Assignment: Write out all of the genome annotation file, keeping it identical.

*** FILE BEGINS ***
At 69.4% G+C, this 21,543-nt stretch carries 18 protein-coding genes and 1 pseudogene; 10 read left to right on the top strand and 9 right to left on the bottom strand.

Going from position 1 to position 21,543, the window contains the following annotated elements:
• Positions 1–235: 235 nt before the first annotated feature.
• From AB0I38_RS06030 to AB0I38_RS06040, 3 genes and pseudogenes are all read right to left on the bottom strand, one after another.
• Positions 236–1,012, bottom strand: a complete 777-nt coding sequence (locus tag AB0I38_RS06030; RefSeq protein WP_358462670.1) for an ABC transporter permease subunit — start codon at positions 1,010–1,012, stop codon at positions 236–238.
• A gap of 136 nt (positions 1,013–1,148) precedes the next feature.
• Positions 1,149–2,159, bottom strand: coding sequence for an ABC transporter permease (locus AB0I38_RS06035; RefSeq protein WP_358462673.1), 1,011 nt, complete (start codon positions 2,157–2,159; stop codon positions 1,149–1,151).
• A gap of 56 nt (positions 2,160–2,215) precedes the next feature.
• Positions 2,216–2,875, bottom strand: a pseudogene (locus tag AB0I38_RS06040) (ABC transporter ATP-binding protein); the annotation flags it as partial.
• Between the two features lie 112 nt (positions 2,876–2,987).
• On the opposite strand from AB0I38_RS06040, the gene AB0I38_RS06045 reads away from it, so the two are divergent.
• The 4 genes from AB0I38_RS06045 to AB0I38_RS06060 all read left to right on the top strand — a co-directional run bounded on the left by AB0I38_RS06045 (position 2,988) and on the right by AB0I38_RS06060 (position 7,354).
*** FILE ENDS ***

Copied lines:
At 69.4% G+C, this 21,543-nt stretch carries 18 protein-coding genes and 1 pseudogene; 10 read left to right on the top strand and 9 right to left on the bottom strand.

Going from position 1 to position 21,543, the window contains the following annotated elements:
• Positions 1–235: 235 nt before the first annotated feature.
• From AB0I38_RS06030 to AB0I38_RS06040, 3 genes and pseudogenes are all read right to left on the bottom strand, one after another.
• Positions 236–1,012, bottom strand: a complete 777-nt coding sequence (locus tag AB0I38_RS06030; RefSeq protein WP_358462670.1) for an ABC transporter permease subunit — start codon at positions 1,010–1,012, stop codon at positions 236–238.
• A gap of 136 nt (positions 1,013–1,148) precedes the next feature.
• Positions 1,149–2,159, bottom strand: coding sequence for an ABC transporter permease (locus AB0I38_RS06035; RefSeq protein WP_358462673.1), 1,011 nt, complete (start codon positions 2,157–2,159; stop codon positions 1,149–1,151).
• A gap of 56 nt (positions 2,160–2,215) precedes the next feature.
• Positions 2,216–2,875, bottom strand: a pseudogene (locus tag AB0I38_RS06040) (ABC transporter ATP-binding protein); the annotation flags it as partial.
• Between the two features lie 112 nt (positions 2,876–2,987).
• On the opposite strand from AB0I38_RS06040, the gene AB0I38_RS06045 reads away from it, so the two are divergent.
• The 4 genes from AB0I38_RS06045 to AB0I38_RS06060 all read left to right on the top strand — a co-directional run bounded on the left by AB0I38_RS06045 (position 2,988) and on the right by AB0I38_RS06060 (position 7,354).